Take the 2-minute tour ×
English Language & Usage Stack Exchange is a question and answer site for linguists, etymologists, and serious English language enthusiasts. It's 100% free, no registration required.

I have a Spanish friend, who wrote the following sentence:

"How does foo, bar, baz can be compared?"

I corrected it to read:

"How can foo, bar, baz be compared?"

Other than the obvious, he has asked me to explain why the first is wrong, and the second (maybe) is correct.

Any help?

share|improve this question
1  
What are “modal verbs”? –  RegDwigнt May 8 '11 at 17:10

2 Answers 2

up vote 5 down vote accepted

The phrase "how does ...?" is singular, so the reader will always expect a single entity to follow. For example: "How does magnetism work?" or "How does a bird fly?"

The plural version would be "how do ...?" as in: "How do flowers grow?" or "How do John and Mary know each-other?"

In either case, using the verb "do" implies that there is a single, correct answer to the question. In your sentence (unless I have misinterpreted it), the intent is to ask a more open-ended question. This meaning is expressed by using "can" instead of "do".

To illustrate, if you were to ask: "How do foo, bar and baz compare?" A single answer is expected. As in: "Foo is better than bar, but baz is the best because ...". Asking the question using "can" instead of "do" allows the reader more freedom in answering. For example: "How can foo, bar and baz be compared?" "Foo, bar and baz can be compared using the Kwyjibo algorithm, or by simply comparing their relative weights."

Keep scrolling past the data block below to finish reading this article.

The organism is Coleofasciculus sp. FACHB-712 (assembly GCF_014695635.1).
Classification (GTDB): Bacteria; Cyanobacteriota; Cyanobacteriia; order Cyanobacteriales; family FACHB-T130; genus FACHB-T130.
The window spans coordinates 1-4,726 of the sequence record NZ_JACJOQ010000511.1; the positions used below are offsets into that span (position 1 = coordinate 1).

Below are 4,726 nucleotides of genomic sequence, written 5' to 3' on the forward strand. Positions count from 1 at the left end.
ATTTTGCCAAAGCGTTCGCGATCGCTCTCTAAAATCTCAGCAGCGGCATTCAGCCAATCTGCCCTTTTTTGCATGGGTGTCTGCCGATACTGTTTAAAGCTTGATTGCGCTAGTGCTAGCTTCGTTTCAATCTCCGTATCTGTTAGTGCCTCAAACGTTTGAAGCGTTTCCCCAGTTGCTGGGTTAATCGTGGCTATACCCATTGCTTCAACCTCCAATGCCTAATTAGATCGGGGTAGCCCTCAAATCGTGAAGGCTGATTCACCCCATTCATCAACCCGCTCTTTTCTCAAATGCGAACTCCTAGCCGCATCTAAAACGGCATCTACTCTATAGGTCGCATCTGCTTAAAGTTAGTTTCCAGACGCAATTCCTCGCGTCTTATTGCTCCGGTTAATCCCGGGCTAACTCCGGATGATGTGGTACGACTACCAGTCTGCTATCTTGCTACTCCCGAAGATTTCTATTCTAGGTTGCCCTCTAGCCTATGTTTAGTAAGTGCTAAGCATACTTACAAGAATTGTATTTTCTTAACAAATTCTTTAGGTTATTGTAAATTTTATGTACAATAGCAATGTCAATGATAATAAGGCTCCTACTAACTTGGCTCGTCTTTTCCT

On a side note, I would always use "and" between the last two items in a list: "foo, bar and baz" instead of simply "foo, bar, baz". I don't know if there is a strict rule for such lists, but I find that the "and" reads better because I would always say it that way if I were speaking instead of writing.

share|improve this answer
3  
Good answer, and let me reinforce that one needs to use and in a list of items. Additionally, the first sentence given in the question uses does ... can, which is wrong in that one would never use both in a verb phrase. –  mgkrebbs May 8 '11 at 18:20
    
@mgkrebbs: thank you, and good point about using does and can together. –  e.James May 8 '11 at 19:11
2  
Nothings compares to foo! –  Matt Эллен May 8 '11 at 19:32

In modern English "do" is obligatory for forming negations and questions, unless there is an auxiliary verb (or the substantive verb is "be", or for some speakers "have").

A passive is formed with the auxiliary "be", so it is not negated with "do":

"A, B and C are compared"
"How are A, B and C compared?" (Not "How do A, B and C be compared?")

If another auxiliary, such as "can" is used, the same thing happens, whether or not there is also a passive auxiliary:

"A, B and C can be compared"
"How can A, B and C be compared?" (not "How does A, B and C can be compared?")

On the other hand, it is common in speech to express passive meaning by the word "get", as in

 "A, B and C get compared"

but "get" does not behave like an auxiliary, and does require "do":

 "Do A, B and C get compared?" (not "Get A, B and C compared?").
share|improve this answer

Your Answer

 
discard

By posting your answer, you agree to the privacy policy and terms of service.

Not the answer you're looking for? Browse other questions tagged or ask your own question.